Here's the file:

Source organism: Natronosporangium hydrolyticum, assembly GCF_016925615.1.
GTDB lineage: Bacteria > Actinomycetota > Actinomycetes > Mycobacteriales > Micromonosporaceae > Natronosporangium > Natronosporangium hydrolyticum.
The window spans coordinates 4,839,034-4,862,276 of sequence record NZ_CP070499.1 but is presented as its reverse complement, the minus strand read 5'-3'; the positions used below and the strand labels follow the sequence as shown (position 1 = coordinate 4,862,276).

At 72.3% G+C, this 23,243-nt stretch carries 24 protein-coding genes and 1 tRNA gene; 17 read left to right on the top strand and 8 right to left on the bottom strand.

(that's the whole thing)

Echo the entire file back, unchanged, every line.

Source organism: Natronosporangium hydrolyticum, assembly GCF_016925615.1.
GTDB lineage: Bacteria > Actinomycetota > Actinomycetes > Mycobacteriales > Micromonosporaceae > Natronosporangium > Natronosporangium hydrolyticum.
The window spans coordinates 4,839,034-4,862,276 of sequence record NZ_CP070499.1 but is presented as its reverse complement, the minus strand read 5'-3'; the positions used below and the strand labels follow the sequence as shown (position 1 = coordinate 4,862,276).

At 72.3% G+C, this 23,243-nt stretch carries 24 protein-coding genes and 1 tRNA gene; 17 read left to right on the top strand and 8 right to left on the bottom strand.